floffe wrote:But the older MCE versions still used a proprietary format so that you had to re-encode them if you wanted to watch them in some other program than MCE itself.
doesn't strike me as being a proprietary
format, although the wikipedia article (incorrectly?) labels it as such. The definition of proprietary is that a party, or proprietor, exercises private ownership, control or use over an item of property, usually to the exclusion of other parties. However, converting DVR-MS to something else would be very easy using video processing APIs provided by Microsoft (e.g. DirectShow, which is a standard video API that XP--and Vista--both use to render audio and video). MSFT even has articles posted where they illustrate how to convert from DVR-MS to WMV
. From WMV, it'd be pretty easy to convert to whatever format one desired. I would call DVR-MS a "custom" format, but I would not call it a proprietary one. A proprietary format implies that the owner is denying other people the ability to work with said format, but that isn't the case with DVR-MS. DVR-MS in Vista is slightly different; it's now in an ASF format. ASF is a completely open format (I've written an ASF parser in C#, for example), and MPEG2/MPEG1 are licenced formats provided by the MPEG group. How is that "proprietary?"
To play on another device, the video would not need to be re-encoded
. It would need to be re-formatted
. The video is already in an MPEG2 format, and the audio is MPEG1 layer II; DVR-MS isn't a video compression type, but a wrapper format.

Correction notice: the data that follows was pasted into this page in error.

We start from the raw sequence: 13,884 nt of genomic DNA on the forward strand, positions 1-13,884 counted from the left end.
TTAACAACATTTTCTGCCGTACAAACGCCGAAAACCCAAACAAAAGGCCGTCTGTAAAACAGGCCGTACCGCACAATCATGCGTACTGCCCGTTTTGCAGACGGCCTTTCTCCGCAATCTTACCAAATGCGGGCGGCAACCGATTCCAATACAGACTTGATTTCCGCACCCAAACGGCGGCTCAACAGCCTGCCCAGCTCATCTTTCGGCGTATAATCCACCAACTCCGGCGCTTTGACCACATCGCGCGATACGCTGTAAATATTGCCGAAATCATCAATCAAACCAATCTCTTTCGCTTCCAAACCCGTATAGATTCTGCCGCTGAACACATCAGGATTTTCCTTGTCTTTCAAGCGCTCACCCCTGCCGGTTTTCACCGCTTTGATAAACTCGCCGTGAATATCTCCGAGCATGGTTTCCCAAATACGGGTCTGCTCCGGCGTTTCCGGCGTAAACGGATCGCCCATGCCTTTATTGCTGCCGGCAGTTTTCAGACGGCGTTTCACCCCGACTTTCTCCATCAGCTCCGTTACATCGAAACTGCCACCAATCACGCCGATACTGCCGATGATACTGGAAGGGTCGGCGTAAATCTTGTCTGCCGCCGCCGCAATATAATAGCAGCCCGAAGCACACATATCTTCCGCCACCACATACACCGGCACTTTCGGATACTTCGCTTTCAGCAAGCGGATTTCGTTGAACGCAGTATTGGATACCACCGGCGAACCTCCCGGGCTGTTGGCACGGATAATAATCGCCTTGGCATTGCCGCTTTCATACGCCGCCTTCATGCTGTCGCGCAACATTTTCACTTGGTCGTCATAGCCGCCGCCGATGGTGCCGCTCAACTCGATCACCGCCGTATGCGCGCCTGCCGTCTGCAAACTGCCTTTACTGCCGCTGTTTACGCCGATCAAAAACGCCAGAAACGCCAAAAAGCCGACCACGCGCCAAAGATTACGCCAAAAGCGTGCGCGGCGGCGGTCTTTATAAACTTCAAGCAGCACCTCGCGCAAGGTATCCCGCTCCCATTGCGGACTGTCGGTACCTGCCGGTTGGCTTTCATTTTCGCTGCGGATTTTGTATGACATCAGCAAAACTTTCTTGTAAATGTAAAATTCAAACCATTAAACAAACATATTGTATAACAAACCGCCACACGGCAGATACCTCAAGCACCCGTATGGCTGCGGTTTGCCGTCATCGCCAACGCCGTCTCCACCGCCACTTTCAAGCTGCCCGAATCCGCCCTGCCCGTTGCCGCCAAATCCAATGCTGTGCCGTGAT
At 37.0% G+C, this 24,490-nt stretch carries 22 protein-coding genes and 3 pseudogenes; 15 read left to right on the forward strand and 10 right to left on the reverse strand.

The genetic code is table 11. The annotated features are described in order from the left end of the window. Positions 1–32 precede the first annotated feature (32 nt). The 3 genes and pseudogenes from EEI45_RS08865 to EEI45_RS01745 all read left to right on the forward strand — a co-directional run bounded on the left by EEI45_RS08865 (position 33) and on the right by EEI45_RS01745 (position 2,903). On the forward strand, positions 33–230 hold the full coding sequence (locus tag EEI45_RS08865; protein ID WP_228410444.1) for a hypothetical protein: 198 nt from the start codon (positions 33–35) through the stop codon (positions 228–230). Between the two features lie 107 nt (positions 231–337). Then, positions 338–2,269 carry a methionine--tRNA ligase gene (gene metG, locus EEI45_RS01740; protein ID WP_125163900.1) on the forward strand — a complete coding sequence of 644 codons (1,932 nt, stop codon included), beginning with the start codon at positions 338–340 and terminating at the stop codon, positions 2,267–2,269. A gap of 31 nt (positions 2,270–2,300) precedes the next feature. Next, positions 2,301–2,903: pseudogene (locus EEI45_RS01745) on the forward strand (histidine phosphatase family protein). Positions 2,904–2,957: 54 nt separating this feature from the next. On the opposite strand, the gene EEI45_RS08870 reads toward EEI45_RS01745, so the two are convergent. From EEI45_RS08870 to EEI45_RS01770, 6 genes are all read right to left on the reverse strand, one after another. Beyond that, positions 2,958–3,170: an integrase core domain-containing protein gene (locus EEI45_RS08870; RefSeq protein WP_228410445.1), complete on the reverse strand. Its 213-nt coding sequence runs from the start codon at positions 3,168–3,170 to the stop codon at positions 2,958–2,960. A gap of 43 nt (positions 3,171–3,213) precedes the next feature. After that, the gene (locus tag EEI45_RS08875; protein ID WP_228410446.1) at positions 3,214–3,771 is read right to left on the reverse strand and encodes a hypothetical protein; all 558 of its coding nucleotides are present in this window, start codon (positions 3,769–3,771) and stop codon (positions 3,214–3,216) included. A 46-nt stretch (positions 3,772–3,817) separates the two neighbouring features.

It is true that DVR-MS detects if incoming programs are marked as being copy-protected; they may still be saved, but they may not be played back on any device except the one that recorded it. I highly doubt that MSFT desired this "feature"; implementing this costs them money and effort, and hassles users. It is far more likely that they were legally forced to comply by content providers. That being said, it would still be trivial to convert it to another format, and strip out this information.
Lastly, why would you want to watch it in some other program besides MCE? This would be like recording video with a TIVO and then demanding to be able to view it on a PC; the use-case is weird, to say the least. It doesn't make sense to me that a consumer would want to use MCE to record video, but the abandon the application for actual viewing.
Anyways, I digress....back to finals.